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What Bulletin Readers Say

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To the Editor, Jewish Daily Bulletin:

Mr. Smolar’s attitude toward the modern rabbi is based rather upon medieval and pre-modern conceptions. He idealizes the rabbi in medicine, but criticizes his meddling into politics, economics, sociology, etc. He would limit the “spiritual leader” to “eternal truths” and “harmless subjects,” not with problems here but here after. This conception is no longer tenable in modern times.

While idealizing the rabbi who is also a physician, because Maimonides was a physician, he forgets that the Prophet Isaiah was the greatest statesman, as were other Prophets, who fought for social and economic justice and even meddled in foreign policies. He forgets that spiritual leaders too must distinguish between right and wrong in social, economic, and political problems. We dare not leave such matters to politicians and to Big Business any longer, unless we wish more depressions and more political corruption. Social righteousness is part of spiritual life.

As Jews we should study Communism, capitalism, Democracy, and Fascism, etc. to see wherein they affect us, adversely or favorably, from the standpoint of adaptation and our future survival. The old Rav was a saintly Talmudical scholar, little concerned with the present world but with ritual law. Today the rabbi must be not only a leader of the community, but must also participate actively in our changing social order, to help advance God’s Kingdom upon earth.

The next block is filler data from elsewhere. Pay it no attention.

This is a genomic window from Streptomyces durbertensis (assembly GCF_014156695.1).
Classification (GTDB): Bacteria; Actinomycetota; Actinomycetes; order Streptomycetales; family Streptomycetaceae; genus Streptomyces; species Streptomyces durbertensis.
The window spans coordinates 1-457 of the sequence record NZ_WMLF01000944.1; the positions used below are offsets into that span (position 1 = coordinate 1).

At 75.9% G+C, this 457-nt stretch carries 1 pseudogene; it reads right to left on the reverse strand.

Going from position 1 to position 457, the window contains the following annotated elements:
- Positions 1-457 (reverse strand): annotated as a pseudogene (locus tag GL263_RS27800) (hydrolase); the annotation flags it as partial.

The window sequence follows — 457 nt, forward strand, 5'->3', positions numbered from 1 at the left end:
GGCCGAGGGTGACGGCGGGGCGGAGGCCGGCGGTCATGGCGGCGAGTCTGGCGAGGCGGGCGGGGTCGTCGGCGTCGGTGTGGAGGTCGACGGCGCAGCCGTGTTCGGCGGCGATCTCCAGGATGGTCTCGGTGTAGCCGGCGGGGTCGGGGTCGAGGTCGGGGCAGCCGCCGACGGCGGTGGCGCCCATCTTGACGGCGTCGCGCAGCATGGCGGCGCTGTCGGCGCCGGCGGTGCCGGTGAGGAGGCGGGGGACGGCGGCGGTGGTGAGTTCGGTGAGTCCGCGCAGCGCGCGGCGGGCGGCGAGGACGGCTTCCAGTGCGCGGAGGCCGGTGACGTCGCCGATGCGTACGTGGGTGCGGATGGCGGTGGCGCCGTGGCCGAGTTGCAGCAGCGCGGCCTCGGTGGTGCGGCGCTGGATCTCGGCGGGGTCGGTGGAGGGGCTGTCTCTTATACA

Rabbi Samuel Horowitz

Temple Beth El

Sunbury, Pa.


To the Editor, Jewish Daily Bulletin:

In taking Mr. Smolar to task for his criticism of permitting a Communist propagandist to address a Jewish congregation, Rabbi Louis Newman misses two salient and pertinent points.

They are: first, that ninety-nine per cent of the American people are opposed to communism, fear its sinister influence and regard it as a menace to our existing democratic institutions. And, second, that the Jews are being accused, often by persons not at all unfriendly to us, of harboring and encouraging Communism.

These two facts ought to be a sufficient reason for Jewish leadership, and particularly the Rabbinate, to give Communism and those who advocate it a wide berth. It is true that Communism, Fascism, the different economic systems, the monetary situation and kindred sciences are interesting subjects for study and investigation but the places where these studies should be pursued are colleges and universities and not our synagogues and temples.

I. D. Morrison.


To the Editor, Jewish Daily Bulletin:

As a young person actively interested in Zionism and other phases and movements of Jewish life, I was intrigued by your articles on Jewish radio programs. Let me commence by saying that I agree with everything you say.

As I write my parents are listening to a so-called musical program, Jewish only in that announcements are made in Yiddish. In one hour’s time one is able to listen to six programs sponsored by the same number of companies. The program just completed was one sponsored by a well-known bread company, the “Aryan” owners of which were lately accused of anti-Semitism by a number of retail grocers. Are the radio station owners annoyed? Not at all. They are interested in the commercial advantages only.

A young friend of mine, a professional man, complains bitterly that he does not remain home nights because his mother always tunes in on the Jewish programs. He asserts that the programs are terrible.

I pray that the sponsors of programs of the type described above be chased from the air.

I close with the observation that there are too few Hebrew programs. For this I blame the Zionist organization for not recognizing the value of the radio for Zionist work.

More power to you and more of your articles.

Seymour Brener.

Brooklyn, N. Y.

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